Area of investment and support

Area of investment and support: Human-computer interaction

This research area covers the study of how humans interact with computers and how to design computer systems that are effective for people to use.

Partners involved:
Engineering and Physical Sciences Research Council (EPSRC)

The scope and what we're doing

Human-computer interaction (HCI) is the study of how humans interact with computers and how to design computer systems that are effective for people to use. This research area includes:

The study of how humans interact with computers and how to design computer systems that are effective for people to use. This research area includes development and study of novel interface technologies, as well as consideration of the social and ethical aspects of computer system interaction and aspects of human-robot interaction. Cognitive science is also included where this informs the development or design of Information and Communication Technologies (ICT) systems.

This strategy recognises the importance of HCI research to a number of nationally important areas, and the need to maintain capability and capacity in research and training to address these, while acknowledging the large, diverse nature of the current portfolio in this research area.

We aim to support a diverse portfolio of interdisciplinary and human-centred research which accelerates impact and addresses the challenges of deployments in the real world in a range of application domains. However, to maintain the area’s health and meet the key need of increasing translation of research outputs between different application domains, we wish to see a research area that includes an increased proportion of underpinning research. Researchers should therefore take opportunities individually and as part of larger, application-focused projects to prioritise fundamental research, ranging from models, methods and theories of (and for) interactive system design and development, to novel interaction technologies.

The research community is placed well to help meet many, varied societal challenges and aid development of a number of key technologies. We aim for a research portfolio that contributes high-quality work relevant to the Digital Economy theme and development of the Internet of Things, and addresses challenges posed by other increasingly important areas.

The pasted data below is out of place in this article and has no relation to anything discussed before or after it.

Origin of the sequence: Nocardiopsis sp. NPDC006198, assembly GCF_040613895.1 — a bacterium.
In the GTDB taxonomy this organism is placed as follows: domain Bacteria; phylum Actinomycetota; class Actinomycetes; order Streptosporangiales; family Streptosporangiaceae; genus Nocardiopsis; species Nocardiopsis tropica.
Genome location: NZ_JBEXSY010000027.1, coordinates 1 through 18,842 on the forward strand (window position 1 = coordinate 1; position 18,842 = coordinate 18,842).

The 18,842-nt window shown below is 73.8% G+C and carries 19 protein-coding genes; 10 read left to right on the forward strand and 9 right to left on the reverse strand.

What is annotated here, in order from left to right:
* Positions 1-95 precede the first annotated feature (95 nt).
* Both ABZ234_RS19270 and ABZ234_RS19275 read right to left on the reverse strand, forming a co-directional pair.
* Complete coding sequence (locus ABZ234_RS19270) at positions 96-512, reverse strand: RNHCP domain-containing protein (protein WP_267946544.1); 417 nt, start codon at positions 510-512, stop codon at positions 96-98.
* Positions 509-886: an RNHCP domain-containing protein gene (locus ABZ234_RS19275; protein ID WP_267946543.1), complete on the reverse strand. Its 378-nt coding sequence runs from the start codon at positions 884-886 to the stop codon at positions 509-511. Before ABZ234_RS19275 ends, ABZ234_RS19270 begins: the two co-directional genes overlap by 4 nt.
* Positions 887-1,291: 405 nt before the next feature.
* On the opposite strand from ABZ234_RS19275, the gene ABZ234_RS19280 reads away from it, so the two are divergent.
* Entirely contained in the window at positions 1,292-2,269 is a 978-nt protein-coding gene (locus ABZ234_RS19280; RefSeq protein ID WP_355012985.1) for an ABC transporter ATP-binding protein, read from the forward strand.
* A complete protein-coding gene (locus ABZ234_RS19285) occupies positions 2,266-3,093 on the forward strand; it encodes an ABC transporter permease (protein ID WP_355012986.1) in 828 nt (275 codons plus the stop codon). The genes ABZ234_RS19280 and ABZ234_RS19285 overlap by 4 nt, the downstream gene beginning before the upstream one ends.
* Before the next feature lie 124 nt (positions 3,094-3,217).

We expect the research community to have made substantial contributions to:

Collaborative healthcare, digital manufacturing, the creative industries and cybersecurity in an increasingly connected world are also areas where HCI research can have substantial impact. The community should consider challenges posed by these and address EPSRC’s Safe and Secure ICT cross-ICT priority. Many are also industry priorities. Researchers should continue to take opportunities to increase the uptake of research in industrial practice.

To maximise the impact of HCI research, and in line with EPSRC’s Cross-Disciplinarity and Co-Creation cross-ICT priority, researchers should actively co-create new technologies (for example, for interaction with complex or intelligent and autonomous systems) with colleagues in areas such as artificial intelligence technologies, graphics and visualisation, and electronics.

To address the challenges identified, researchers should also contribute to a portfolio which demonstrates clear interactions and collaborations with researchers in the arts and humanities and social sciences.

Why we're doing it